Student-loan relief has recently become a hot topic. Several studies suggest that student-loan debt now exceeds $1 trillion – or what the National Association of Consumer Bankruptcy Attorneys calls, the next “debt bomb.”
The federal student loan program provides those who cannot afford to go to college a unique opportunity to finance their education. The typical student-loan customer is an 18-year-old, generally with only a limited credit history. Student loans are unusual in that the student provides nothing in the loan application to prove his or her ability to repay the loan. Some would say student loans are secured – on the student’s future, that is, since the loans are non-dischargeable in bankruptcy. Student-loan debt relief, if passed, thus has the potential of becoming a major economic stimulator, according to consumer law advocates such as the National Consumer Law Center and National Association of Consumer Bankruptcy Attorneys.
Currently, under the Bankruptcy Code, it is difficult if not impossible to discharge student loans. Prior to 1998, student loans were dischargeable; but in 1998 the Bankruptcy Code was amended to make federally guaranteed student loans non-dischargeable. The 1998 changes, however, still allowed for the discharge of private student loans not guaranteed by the federal government. After the 2005 revisions to the Bankruptcy Code, federally guaranteed loans and private loans were treated the same, and all student loans today are non-dischargeable unless an “undue hardship” exists.
Some argue the steadily increasing federal student loan limits help feed runaway tuition costs. Tuition costs have been on a steep incline, with no ceiling or rollback in sight. Government provides a “good” with guaranteed student loans, but then gains revenue from the interest on the large loan balances when they enter repayment. Does anyone think a traditional bank lender would provide an 18-year-old $46,000 in unsecured credit for one year and then wait three more to begin collecting on the debt?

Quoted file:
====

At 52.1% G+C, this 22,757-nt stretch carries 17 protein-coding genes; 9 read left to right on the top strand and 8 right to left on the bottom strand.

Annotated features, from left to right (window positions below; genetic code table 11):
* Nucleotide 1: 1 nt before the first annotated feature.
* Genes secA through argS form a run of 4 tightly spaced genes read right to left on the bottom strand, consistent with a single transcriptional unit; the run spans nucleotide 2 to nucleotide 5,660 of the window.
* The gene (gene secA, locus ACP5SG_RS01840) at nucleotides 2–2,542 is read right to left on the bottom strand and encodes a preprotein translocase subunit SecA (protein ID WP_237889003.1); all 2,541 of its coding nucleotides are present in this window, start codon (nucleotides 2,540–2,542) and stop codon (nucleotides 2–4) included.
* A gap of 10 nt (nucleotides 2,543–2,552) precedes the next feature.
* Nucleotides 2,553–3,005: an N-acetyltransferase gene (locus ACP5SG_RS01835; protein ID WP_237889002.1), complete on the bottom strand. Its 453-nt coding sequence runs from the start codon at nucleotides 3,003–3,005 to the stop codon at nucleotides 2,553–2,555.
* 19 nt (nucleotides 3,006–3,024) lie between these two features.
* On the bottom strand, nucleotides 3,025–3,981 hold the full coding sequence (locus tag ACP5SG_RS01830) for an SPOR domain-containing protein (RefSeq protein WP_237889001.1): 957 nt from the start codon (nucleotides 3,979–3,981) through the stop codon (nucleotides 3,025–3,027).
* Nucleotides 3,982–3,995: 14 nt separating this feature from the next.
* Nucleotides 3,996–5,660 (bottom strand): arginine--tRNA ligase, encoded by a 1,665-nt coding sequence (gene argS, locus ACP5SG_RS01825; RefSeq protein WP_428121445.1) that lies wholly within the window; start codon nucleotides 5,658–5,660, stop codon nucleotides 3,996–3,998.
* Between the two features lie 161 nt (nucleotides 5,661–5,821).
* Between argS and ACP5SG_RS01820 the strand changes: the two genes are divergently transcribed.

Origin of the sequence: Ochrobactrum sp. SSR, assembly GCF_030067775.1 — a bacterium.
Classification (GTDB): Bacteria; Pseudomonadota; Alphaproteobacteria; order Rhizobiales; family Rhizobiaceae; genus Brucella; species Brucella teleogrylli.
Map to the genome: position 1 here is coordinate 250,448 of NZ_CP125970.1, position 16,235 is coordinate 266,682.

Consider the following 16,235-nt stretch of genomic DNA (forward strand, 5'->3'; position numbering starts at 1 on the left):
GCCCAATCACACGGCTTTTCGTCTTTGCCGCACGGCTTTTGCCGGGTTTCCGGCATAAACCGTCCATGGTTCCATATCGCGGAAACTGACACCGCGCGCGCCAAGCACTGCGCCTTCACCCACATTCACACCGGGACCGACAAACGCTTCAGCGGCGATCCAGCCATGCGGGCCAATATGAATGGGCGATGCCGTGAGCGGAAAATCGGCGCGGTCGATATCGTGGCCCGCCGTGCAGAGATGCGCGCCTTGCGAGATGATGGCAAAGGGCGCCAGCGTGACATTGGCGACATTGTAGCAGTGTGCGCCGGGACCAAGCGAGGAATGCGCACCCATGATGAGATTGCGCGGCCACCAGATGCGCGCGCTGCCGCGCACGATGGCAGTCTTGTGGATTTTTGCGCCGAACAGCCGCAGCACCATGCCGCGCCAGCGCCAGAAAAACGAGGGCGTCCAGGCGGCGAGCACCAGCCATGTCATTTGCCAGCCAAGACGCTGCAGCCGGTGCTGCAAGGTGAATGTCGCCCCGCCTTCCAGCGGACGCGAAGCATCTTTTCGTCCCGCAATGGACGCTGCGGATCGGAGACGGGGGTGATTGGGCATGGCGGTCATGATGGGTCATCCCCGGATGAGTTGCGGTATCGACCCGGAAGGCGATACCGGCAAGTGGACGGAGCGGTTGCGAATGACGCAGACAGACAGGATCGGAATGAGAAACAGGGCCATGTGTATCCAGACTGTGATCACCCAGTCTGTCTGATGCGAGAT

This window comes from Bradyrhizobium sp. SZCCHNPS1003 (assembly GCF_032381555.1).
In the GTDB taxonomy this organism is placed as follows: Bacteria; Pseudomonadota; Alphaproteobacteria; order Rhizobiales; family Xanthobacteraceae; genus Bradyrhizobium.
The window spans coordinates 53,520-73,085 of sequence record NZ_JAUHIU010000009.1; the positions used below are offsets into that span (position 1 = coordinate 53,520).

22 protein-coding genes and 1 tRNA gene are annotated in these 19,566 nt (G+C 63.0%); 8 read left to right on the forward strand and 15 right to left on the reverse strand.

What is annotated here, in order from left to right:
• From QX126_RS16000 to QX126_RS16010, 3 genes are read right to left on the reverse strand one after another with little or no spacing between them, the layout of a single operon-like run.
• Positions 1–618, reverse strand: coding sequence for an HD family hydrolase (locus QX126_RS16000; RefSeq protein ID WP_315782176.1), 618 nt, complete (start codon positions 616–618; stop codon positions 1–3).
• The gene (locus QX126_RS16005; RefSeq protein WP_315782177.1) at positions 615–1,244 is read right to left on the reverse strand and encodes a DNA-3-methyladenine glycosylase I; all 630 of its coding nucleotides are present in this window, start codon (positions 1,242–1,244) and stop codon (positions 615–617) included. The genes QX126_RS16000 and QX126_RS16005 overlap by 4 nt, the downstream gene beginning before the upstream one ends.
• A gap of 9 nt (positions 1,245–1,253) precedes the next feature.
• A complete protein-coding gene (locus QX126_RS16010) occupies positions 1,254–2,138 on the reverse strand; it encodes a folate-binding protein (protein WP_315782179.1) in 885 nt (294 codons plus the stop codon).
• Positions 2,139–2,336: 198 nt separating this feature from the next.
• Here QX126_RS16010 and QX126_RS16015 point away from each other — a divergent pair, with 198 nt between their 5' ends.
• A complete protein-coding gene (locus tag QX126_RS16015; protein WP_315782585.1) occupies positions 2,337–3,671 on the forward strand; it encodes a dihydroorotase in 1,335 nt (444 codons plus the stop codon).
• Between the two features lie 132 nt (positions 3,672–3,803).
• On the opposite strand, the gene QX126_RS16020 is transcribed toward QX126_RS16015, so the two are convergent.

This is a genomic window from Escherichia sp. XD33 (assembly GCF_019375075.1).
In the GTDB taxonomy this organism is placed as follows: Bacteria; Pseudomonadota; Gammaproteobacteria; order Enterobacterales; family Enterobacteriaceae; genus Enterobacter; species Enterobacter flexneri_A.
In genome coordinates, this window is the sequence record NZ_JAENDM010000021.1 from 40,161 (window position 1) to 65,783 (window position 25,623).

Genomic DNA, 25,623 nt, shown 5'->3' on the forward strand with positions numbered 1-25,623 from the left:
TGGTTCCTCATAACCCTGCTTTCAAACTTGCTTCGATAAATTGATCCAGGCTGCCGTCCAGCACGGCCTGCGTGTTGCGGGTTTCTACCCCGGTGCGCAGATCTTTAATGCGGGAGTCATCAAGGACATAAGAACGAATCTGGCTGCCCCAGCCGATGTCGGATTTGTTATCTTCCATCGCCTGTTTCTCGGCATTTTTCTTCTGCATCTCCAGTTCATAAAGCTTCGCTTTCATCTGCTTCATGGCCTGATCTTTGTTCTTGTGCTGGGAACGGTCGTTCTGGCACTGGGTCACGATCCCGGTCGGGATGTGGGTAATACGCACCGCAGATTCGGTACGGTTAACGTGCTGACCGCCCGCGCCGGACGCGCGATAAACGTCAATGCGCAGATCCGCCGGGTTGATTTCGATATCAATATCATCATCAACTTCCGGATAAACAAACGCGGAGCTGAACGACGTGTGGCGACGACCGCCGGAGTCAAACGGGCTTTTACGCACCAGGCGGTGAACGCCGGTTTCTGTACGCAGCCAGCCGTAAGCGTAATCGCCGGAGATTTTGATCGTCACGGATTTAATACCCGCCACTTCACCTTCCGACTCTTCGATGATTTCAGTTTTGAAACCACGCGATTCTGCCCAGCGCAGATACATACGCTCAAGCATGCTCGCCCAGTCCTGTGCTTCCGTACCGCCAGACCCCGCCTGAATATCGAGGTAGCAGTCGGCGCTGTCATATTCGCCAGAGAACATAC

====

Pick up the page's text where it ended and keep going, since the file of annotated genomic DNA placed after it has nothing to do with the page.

The spotlight is on student loans right now; Congress saw it shining or turned on the light. The subject has become a pillar of the economic recovery talks. Representative Hansen Clarke (D-MI) proposed H.R.4170, the “Student Loan Forgiveness Act of 2012,” which has received a lot of buzz and appears to be the most comprehensive proposal for student loan relief.
"Our bill recognizes that many American students and graduates now owe more on their student loans than their degrees are, in dollar terms, worth. The bill seeks to fix this situation by lowering Americans’ debt burden and making future student loan repayment both simple and fair. In doing so, it would give millions of Americans more purchasing power, jumpstarting the economy and creating jobs,” said Representative Clarke.
The “Student Loan Forgiveness Act" would cover both federal and private loans. The basic premise is that borrowers would be required to pay 10 percent of their discretionary income for 10 years, with the remaining federal student loan debt being forgiven. Interest would be capped at 3.4 percent, with additional provisions if the borrower pursues a career in public service.
H.R. 2028, the “Private Student Loan Bankruptcy Fairness Act of 2011,” proposed by Representative Steve Cohen (D-TN), is yet another piece of proposed student loan legislation garnering attention. The “Private Student Loan Bankruptcy Fairness Act” would modify the Bankruptcy Code to allow the discharge of qualified educational loans. Senator Dick Durbin (D-IL) has also proposed a bill, S. 1102, “Fairness for Struggling Students Act of 2011,” which will allow private loans to be discharged in bankruptcy.
Short-term relief is being offered right now. Special Direct Consolidation Loans are being offered by the Department of Education, though only between January 1, 2012 to June 30, 2012.
Student-loan relief legislation has been proposed many times in the past, but never with as much media attention as we have seen in the past couple of months. It will be interesting to see if this time change really is on the horizon.
McGinnis, Lochridge & Kilgore, LLP